Q3. A man with blood group A marries a woman with blood group O and their daughter had blood group O, Is this formation enough to tell you which of the traits – blood group A or O – is dominant? Why or why not?

Ans. The information that a man with blood group A marries a woman with blood group O and their daughter had blood group O is not sufficient to tell that blood group A or O is dominant. The father’s blood group A tells that it may have homozygous traits AA or heterozygous AO, mother’s blood group O tells that she may have homozygous trait OO or AO. Since genotypically 50-50 % of traits has to be transferred to next-generation, In both the cases the daughter must have the blood group O, therefore we can’t say which of traits A or O is dominant since generally A, B and AB traits are dominant and O is recessive.

NCERT Solutions of Class 10 Science Chapter 9 Heredity and Evolution

Q4. How is the sex of the child determined in human beings?

Ans. In a human being, the male has the XY chromosomes where x shows the trait of female and y shows the trait of male and a female has XX chromosomes where both traits show the trait of girls. Therefore in males, 50 % of chromosomes are of each one X and Y, when fertilization occurs Y chromosomes in sperm fuse X chromosomes in eggs,a boy is produced, and when X chromosome in sperm fuses X chromosome in female a girl is produced.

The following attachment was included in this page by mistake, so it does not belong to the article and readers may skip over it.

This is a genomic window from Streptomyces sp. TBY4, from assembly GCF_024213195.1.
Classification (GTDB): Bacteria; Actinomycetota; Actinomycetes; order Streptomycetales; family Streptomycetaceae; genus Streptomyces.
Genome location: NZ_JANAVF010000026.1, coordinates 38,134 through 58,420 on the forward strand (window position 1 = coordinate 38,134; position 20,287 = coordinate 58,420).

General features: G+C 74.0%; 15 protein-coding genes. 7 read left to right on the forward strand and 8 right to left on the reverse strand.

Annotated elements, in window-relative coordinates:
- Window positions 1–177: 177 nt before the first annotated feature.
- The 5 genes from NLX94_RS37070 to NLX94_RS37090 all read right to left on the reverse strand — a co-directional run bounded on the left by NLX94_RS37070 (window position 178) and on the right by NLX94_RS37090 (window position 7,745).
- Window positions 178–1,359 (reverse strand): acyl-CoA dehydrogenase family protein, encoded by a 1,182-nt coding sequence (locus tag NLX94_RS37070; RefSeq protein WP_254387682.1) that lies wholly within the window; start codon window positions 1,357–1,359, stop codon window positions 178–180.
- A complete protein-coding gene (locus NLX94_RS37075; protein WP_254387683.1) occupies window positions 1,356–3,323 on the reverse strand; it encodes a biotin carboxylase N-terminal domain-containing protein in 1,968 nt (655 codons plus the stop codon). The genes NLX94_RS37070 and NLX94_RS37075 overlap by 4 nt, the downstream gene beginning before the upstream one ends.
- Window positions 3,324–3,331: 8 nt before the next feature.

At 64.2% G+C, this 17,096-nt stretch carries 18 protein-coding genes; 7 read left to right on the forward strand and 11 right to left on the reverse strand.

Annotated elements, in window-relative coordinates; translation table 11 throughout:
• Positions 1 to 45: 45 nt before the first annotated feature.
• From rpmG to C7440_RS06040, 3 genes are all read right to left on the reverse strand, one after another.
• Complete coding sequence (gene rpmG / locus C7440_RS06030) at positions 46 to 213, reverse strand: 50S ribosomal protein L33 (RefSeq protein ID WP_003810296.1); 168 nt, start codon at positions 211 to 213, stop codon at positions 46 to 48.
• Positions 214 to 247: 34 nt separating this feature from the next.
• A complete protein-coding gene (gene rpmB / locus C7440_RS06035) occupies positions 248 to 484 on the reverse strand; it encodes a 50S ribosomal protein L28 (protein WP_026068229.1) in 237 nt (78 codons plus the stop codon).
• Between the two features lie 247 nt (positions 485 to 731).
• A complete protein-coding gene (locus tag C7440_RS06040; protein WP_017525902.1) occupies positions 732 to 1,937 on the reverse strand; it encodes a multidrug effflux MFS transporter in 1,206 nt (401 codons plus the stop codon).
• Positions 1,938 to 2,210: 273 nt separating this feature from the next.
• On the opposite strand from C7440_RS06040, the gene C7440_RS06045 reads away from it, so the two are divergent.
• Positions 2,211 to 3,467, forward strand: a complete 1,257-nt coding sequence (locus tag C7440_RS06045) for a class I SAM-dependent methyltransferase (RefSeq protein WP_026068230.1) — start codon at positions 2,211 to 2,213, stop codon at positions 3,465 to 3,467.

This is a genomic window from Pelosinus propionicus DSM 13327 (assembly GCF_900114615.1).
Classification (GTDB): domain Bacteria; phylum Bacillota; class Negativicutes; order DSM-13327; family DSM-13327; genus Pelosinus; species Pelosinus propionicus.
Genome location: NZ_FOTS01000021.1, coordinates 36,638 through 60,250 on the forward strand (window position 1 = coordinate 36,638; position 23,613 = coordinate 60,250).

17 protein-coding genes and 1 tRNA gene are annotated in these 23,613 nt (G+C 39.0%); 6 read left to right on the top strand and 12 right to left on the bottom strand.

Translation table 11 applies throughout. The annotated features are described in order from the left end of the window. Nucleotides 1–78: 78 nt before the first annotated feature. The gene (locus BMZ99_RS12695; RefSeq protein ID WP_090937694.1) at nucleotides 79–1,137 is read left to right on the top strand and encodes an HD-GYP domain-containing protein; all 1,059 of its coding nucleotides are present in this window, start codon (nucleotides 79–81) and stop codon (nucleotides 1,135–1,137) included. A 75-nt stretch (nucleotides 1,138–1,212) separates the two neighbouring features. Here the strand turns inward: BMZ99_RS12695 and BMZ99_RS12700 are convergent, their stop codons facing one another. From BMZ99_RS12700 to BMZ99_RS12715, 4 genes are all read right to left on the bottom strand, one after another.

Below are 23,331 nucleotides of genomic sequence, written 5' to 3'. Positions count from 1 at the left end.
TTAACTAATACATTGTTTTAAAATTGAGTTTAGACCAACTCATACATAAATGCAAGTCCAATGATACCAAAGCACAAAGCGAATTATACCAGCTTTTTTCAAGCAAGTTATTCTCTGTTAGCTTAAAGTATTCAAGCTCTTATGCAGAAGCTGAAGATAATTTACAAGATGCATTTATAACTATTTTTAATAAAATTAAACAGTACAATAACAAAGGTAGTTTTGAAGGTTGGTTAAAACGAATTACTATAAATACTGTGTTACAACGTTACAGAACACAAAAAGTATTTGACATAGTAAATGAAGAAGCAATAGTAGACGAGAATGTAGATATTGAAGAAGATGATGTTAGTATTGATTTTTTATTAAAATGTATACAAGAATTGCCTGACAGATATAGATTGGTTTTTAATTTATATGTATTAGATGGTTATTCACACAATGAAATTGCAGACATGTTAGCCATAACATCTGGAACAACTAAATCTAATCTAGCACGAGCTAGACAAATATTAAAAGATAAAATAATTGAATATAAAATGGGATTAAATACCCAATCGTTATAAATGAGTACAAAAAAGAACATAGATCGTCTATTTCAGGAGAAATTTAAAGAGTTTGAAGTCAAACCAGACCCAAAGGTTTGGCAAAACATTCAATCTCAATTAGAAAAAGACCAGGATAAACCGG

sex determine

Page 150

Q1. What are the different ways in which individuals with a particular trait may increase in a population?

Ans. The population of an individual with a particular trait may increase in a population in the following ways.

(i). The trait is beneficial to the population: A group of species use camouflage to blend into their surrounding, it helps them to defend from predators, such traits help them to increase their population. For example, the green colour in beetles is favourable as it helps them camouflage against predators.

(ii). Genetic drift: if a population faces an accident such that majority of its members get killed, the remaining members will pass on their traits to the subsequent generations. This will lead to an increase of the trait in the population.

(iii). By mutation: In reproduction during cell division the mistake in DNA copying is beneficial for the species to survive in changing circumstances, thus helps the species to increase their population.

(iv). Naturally Selection: If a trait is useful to the population, it will increase naturally. It may be direct the evolution of species population by adaptions to fit their environment better.